Norway terror suspect bought supplies from British eBay traders
LONDON — Anders Behring Breivik bought chemicals and equipment from British traders as part of a global eBay shopping spree in the months before the Norway massacre, Britain’s Sunday Telegraph reported.
The newspaper said Behring Breivik used his eBay account, under the username andrewbrei, to buy sulphur powder for explosives, a protective suit and a drill press vice used for making poison-tipped bullets from British suppliers.
His other online purchases included a tactical rifle foregrip from a Hong Kong-based trader, a zoom spotting scope from a Chinese supplier and a LaserLyte pistol bayonet from a US-based retailer, it said.
The British traders expressed horror at the idea that their goods may have been used in the July 22 attacks in Oslo and the island of Utoeya, which killed 77 people and for which Behring Breivik has accepted responsibility.
Andrew Christou, a trader in Enfield, north London, reportedly sold Behring Breivik about 500 grammes of sulphur powder in November. Such sales are legal, but the Norwegian extremist was said to have used it to make explosives.
“My initial reaction when I heard on the news (about) what he had done was shock and horror, but when The Sunday Telegraph pointed out that I was unwittingly involved, by supplying one of the ingredients, my shock and horror was multiplied 10-fold,” Christou said.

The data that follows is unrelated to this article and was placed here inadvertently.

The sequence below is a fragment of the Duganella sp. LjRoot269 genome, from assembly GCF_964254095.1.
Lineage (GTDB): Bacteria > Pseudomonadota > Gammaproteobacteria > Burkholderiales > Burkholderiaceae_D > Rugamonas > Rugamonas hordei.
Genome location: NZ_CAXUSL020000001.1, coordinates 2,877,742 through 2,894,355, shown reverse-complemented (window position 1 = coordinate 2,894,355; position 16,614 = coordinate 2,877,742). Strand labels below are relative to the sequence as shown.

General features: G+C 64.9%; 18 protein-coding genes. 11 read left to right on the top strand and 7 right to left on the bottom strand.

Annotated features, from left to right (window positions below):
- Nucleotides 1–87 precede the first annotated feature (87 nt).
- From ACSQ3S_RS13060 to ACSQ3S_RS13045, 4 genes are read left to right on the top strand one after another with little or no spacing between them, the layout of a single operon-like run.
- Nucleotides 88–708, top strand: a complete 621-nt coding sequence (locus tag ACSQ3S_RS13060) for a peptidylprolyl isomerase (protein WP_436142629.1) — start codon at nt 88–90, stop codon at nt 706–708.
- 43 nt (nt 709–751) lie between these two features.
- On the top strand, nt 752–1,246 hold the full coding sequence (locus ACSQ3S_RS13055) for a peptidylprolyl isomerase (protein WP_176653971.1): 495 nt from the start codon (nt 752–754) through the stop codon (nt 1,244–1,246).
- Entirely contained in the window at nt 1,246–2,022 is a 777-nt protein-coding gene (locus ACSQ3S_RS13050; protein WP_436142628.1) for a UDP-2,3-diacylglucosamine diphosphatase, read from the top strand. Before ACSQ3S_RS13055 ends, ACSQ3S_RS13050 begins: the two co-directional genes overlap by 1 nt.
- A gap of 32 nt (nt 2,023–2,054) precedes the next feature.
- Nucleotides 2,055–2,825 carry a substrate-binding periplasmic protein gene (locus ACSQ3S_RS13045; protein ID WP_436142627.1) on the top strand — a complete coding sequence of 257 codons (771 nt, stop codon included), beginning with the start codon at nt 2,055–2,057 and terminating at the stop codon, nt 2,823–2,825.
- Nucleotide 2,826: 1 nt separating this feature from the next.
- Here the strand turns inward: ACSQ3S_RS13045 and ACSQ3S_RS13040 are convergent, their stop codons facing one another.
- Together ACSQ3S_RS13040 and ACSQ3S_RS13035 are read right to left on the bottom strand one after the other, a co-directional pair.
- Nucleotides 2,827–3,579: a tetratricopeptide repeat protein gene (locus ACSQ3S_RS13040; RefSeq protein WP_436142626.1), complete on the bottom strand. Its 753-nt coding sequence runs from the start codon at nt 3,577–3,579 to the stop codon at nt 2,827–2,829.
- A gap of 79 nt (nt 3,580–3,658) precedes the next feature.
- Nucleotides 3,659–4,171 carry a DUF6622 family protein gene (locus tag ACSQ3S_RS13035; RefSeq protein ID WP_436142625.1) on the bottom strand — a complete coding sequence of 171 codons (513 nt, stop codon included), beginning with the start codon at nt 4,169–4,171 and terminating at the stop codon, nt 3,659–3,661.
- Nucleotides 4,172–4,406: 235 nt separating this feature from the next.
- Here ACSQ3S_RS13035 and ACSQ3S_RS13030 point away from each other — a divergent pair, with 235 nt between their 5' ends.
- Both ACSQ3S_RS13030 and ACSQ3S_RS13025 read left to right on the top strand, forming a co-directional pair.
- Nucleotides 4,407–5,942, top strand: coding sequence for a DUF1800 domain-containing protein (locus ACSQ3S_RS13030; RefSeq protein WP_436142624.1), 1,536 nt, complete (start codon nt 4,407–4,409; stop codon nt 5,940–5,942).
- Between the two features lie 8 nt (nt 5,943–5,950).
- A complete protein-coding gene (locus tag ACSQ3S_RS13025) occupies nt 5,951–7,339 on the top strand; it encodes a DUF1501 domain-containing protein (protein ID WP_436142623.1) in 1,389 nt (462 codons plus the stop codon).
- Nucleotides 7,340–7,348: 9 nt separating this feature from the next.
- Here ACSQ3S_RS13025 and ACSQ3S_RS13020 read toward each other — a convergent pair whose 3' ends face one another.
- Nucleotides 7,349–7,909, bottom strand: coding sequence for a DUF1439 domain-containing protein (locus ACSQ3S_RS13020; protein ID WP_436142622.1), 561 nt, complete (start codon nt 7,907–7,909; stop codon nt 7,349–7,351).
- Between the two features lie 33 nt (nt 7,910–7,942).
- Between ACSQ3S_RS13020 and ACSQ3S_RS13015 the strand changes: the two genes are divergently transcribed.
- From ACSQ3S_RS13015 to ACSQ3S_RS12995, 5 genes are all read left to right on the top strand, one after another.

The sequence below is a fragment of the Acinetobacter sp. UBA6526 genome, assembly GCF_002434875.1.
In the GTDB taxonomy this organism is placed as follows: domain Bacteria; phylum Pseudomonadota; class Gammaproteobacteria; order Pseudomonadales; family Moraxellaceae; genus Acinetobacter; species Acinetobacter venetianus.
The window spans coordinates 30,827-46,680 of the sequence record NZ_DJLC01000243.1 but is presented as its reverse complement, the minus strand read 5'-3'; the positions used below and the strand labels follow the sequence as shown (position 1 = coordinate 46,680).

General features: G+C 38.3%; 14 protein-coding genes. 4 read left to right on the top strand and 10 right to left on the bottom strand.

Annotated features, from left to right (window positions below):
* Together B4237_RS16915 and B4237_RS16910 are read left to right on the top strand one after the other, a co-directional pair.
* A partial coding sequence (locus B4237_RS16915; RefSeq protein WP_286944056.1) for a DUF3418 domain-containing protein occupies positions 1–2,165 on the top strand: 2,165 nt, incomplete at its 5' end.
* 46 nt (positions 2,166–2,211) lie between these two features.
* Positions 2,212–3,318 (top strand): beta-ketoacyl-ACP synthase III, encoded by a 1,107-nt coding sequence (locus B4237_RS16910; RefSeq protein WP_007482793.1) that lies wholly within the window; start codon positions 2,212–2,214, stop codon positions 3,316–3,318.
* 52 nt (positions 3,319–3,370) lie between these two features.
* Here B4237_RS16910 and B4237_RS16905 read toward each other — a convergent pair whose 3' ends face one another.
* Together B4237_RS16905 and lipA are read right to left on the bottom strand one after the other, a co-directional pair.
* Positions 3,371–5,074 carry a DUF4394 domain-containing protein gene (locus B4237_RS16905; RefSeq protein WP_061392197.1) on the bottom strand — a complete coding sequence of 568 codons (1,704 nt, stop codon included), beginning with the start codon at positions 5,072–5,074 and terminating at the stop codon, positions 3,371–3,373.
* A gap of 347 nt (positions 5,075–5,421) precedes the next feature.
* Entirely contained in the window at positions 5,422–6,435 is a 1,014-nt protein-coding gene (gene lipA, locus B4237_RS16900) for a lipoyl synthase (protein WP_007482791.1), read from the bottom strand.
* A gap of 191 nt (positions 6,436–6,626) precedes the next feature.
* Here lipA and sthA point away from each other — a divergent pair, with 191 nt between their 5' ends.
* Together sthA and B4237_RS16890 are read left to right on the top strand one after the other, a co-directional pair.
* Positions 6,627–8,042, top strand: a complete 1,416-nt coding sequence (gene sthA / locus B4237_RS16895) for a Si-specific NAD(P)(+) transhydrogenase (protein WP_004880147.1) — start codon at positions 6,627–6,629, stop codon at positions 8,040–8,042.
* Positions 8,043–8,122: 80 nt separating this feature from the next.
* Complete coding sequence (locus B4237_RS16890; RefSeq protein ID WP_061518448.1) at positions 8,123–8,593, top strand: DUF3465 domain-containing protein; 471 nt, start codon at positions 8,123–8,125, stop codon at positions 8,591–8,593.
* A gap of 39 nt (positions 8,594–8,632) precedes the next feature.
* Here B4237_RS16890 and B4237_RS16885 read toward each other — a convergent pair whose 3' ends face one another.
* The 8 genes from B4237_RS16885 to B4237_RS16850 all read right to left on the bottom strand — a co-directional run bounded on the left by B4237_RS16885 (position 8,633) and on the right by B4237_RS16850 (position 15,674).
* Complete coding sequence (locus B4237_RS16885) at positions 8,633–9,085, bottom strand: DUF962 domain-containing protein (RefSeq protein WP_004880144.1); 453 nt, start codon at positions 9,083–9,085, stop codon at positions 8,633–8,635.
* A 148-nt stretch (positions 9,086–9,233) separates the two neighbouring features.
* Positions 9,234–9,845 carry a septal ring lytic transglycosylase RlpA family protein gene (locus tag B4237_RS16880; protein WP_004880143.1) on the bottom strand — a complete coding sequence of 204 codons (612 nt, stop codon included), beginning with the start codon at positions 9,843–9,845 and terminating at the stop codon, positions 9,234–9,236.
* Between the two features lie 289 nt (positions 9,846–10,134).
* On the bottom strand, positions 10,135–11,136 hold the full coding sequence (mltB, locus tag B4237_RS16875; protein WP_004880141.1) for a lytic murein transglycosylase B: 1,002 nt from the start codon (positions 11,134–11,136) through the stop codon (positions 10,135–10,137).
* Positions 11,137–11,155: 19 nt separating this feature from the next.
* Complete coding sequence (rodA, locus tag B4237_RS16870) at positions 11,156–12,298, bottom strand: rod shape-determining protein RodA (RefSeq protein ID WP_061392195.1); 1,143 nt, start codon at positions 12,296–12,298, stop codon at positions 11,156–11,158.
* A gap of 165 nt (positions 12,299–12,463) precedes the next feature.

In December, Breivik also bought tools including a drill press vice from Tool Timez, based in Sheffield, northern England, which he used while making poison-tipped bullets, the newspaper said.
Breivik also bought a “Hazmat” protective suit in November from a British academic, Professor Bernie Harris, who lives in the US state of Illinois. Harris said he was “horrified” to learn of how it may have been used.
The Polish authorities said this week that Behring Breivik ordered legal chemicals from a Polish firm but said their contacts were “purely business-related”.
The Sunday Telegraph said it had passed on the eBay details to Scotland Yard, but a spokesman for the police force refused to comment specifically, saying only that “we are liaising with the Norwegian authorities.”